Sun November 6, 2011

'Cake Theory' Has Chinese Eating Up Political Debate

Originally published on Sun November 6, 2011 6:58 pm

Chinese children celebrate the Communist Party in Chongqing municipality in March. Bo Xilai, the region's party secretary who is vying for a place in the Politburo Standing Committee, espouses a government-intervention model to economics.
STR AFP/Getty Images

What goes on inside China's leadership is usually played out behind the closed oxblood doors of the compound where the top leaders live. This year, though, a political debate has sprung out in the open β€” and it has leaders and constituents considering how to move forward politically.

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Fri October 28, 2011

Chinese Activists Turn To Twitter In Rights Cases

Originally published on Fri October 28, 2011 9:21 pm

Blind activist Chen Guangcheng with his wife and son outside their home in northeast China's Shandong province in 2005. He's been held incommunicado at his home for more than a year and has become the focus of a microblog campaign by human-rights activists.

STR AFP/Getty Images

In China, microblogs are transforming the way activists draw attention to human-rights cases. Despite strict Internet controls, netizens are using Chinese Twitter as a powerful tool.

Two recent cases show just how effective microblogs can be in shaping the debate over human-rights abuses and driving citizen activism.

One case involves a chilling video that was recently released online. In it, a man lies under a green quilt, apparently naked. His left eye and right ear are covered with bandages; the skin on his feet is discolored and peeling.

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Wed October 19, 2011

At 105, Chinese Linguist Now A Government Critic

Originally published on Wed October 19, 2011 11:59 pm

Zhou Youguang, founder of the Pinyin system of romanizing the Chinese language, has published 10 books since turning 100, some reflecting his critical views of the Chinese government. Shown here in his book-lined study, the outspoken Zhou has witnessed a century of change in China.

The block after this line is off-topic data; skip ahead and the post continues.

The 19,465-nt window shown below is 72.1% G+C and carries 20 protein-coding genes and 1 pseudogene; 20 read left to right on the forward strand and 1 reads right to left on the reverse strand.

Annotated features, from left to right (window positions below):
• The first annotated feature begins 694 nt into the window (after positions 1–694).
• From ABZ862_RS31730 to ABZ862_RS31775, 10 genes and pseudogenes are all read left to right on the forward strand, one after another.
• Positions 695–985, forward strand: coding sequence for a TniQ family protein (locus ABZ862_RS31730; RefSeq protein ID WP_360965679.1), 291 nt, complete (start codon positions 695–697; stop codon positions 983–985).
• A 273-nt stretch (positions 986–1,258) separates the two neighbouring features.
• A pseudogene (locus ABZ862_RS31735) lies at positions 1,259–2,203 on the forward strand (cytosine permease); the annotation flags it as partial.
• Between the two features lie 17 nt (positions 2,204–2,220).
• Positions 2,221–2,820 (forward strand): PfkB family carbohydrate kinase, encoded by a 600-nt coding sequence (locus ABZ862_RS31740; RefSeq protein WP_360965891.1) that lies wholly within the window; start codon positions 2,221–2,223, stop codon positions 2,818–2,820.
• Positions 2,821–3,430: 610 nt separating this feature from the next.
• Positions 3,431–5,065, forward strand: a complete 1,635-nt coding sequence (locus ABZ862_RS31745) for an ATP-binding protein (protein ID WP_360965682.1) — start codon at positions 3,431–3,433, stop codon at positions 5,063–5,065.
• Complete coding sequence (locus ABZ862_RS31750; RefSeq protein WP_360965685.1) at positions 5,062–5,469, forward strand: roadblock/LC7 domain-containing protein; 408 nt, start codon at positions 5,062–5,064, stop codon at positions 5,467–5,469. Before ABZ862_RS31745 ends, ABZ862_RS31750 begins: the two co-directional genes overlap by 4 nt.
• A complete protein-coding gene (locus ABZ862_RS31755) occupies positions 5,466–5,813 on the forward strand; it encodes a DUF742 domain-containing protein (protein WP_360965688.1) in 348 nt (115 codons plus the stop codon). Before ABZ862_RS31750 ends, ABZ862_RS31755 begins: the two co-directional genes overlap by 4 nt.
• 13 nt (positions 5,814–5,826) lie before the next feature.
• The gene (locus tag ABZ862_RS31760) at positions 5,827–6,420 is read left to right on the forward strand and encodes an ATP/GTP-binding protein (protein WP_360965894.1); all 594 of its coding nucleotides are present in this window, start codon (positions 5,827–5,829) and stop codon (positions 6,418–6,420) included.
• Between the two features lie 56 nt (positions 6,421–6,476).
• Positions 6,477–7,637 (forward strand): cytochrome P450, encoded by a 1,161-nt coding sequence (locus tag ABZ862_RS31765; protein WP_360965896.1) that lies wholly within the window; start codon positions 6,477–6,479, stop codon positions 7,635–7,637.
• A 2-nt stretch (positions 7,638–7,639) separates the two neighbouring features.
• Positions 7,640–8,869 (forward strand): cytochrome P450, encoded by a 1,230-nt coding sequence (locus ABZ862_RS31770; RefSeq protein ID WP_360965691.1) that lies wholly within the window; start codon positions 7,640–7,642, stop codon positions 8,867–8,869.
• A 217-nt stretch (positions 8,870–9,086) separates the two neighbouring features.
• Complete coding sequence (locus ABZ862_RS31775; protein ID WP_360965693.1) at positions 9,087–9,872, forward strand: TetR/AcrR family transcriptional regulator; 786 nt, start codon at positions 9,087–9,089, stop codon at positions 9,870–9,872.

Louisa Lim NPR

Zhou Youguang should be a Chinese hero after making what some call the world's most important linguistic innovation: He invented Pinyin, a system of romanizing Chinese characters using the Western alphabet.

But instead, this 105-year-old has become a thorn in the government's side. Zhou has published an amazing 10 books since he turned 100, some of which have been banned in China. These, along with outspoken views on the Communist Party and the need for democracy in China, have made him a "sensitive person" β€” a euphemism for a political dissident.

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Mon October 10, 2011

In China's Red-Hot Art Market, Fraud Abounds

Originally published on Mon October 10, 2011 12:22 pm

These two paintings were up for auction in Hong Kong in February. Art auctions produce eye-popping sales figures in China, though critics say there is a widespread problem with fakes.

Vincent Yu AP

As the global economy teeters, one market is still reaching stratospheric highs: Chinese art.

A Hong Kong auction of fine Chinese paintings earlier this month raised $94.8 million, three times pre-sale estimates. In fact, China is now the world's biggest art market, according to the art information agency Artprice.

Yet all is not what it seems in the murky world of Chinese art auctions, including a painting that sold last year for more than $11 million, but appears not to be what was advertised.

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Mon September 26, 2011

From Progress To Problem: China's High-Speed Trains

Originally published on Mon September 26, 2011 8:17 pm

Workers clear the wreckage of a July 23 high-speed-train collision in Wenzhou in eastern China's Zhejiang province. The crash killed 40 people and raised questions about the safety of the country's high-speed-rail network, which the Chinese government has held up as an example of its technological prowess and with which it had hoped to attract overseas buyers.